Park Chan-wook's Next Movie, 'Decision to Leave,' Starts Shooting This Month

Park Chan-wook is getting started on his first feature film in four years. The celebrated Korean auteur behind Oldboy and The Handmaiden is starting production on his next film, Decision to Leave, which is set to star Park Hye-il (The Host) as a detective who begins to suspect and fall for the widow of a murder victim (Tang Wei, Lust, Caution).

Variety reports that Park Chan-wook is due to start filming Decision to Leave later this month. Produced by Moho Film and backed by CJ Entertainment, Decision to Leave is a Korean language drama with a bit of an international cast, led by Chinese actress Tang Wei of Lust, Caution fame, and longtime Bong Joon-ho collaborator Park Hye-il (The Host, Memories of Murder). Other cast members include Lee Jung-hyun, Go Kyung-pyo, and Park Yong-woo.

The film is co-written by Park and frequent collaborator Jeong Seo-kyeong, with whom the filmmaker had previously partnered with for his 2006 rom-com I’m a Cyborg, But That’s OK, the 2009 horror adaptation Thirst, and the acclaimed erotic thriller The Handmaiden, which played in competition at the 2016 Cannes Film Festival. Decision to Leave will let the pair explore yet another genre, that of the noir mystery. Here is the logline for Decision to Leave:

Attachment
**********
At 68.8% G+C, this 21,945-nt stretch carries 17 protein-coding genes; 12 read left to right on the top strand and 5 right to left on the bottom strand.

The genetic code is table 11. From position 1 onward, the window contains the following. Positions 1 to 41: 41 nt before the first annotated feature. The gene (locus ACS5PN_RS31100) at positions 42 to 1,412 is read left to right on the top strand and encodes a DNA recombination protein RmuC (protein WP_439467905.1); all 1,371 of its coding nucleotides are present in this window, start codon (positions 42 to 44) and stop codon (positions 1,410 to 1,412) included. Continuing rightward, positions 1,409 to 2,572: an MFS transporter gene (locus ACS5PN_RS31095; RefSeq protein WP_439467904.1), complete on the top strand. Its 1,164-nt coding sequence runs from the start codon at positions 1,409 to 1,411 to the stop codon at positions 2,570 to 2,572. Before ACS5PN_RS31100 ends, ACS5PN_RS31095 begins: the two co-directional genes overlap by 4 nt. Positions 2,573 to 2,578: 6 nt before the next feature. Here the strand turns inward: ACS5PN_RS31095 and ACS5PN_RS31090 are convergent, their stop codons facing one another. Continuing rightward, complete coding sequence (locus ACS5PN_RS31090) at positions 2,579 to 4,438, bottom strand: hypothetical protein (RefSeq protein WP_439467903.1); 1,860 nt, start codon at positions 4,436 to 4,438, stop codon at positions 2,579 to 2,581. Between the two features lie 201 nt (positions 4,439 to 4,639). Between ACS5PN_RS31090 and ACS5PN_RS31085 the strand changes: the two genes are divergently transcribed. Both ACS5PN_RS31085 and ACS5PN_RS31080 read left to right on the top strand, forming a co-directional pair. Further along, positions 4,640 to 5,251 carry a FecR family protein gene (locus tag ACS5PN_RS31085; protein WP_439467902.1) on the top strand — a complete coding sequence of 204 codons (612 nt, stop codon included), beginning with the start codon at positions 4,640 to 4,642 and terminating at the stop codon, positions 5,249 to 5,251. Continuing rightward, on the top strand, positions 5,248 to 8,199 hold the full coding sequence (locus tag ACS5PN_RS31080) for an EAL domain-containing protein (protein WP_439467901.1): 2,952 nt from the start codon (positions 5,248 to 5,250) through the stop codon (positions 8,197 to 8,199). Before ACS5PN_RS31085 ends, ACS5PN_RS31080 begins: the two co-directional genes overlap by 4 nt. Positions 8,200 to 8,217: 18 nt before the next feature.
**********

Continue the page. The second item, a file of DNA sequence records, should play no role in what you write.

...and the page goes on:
The story involves a diligent and serious detective (Park Hye-il) who is investigating a possible murder case in the mountainous countryside. He begins to suspect the man’s widow (Tang), whom he also develops romantic feelings for.

Decision to Leave sounds like a noir in the vein of Alfred Hitchcock, which is intriguing territory for an envelope-pushing director like Park. The film comes four years after Park’s last feature film The Handmaiden, which made /Film’s best of the decade list, and two years after he made his foray into English-language TV with the John Le Carré adaptation for AMC/BBC, The Little Drummer Girl, starring Florence Pugh and Alexander Skarsgård.

Park remains one of the most exciting Korean auteurs, with his brutal, bone-breaking Vengeance Trilogy setting the stage for Korean film to explode on a global scale. With his fellow Korean Wave filmmaker and friend Bong Joon-ho recently taking home a historic Oscar for Parasite, it’s only a matter of time before Park is back in the awards conversation in the U.S. and becomes the household name he deserves to be, especially after his electrifying erotic drama The Handmaiden was unfairly snubbed by the Academy four years ago.

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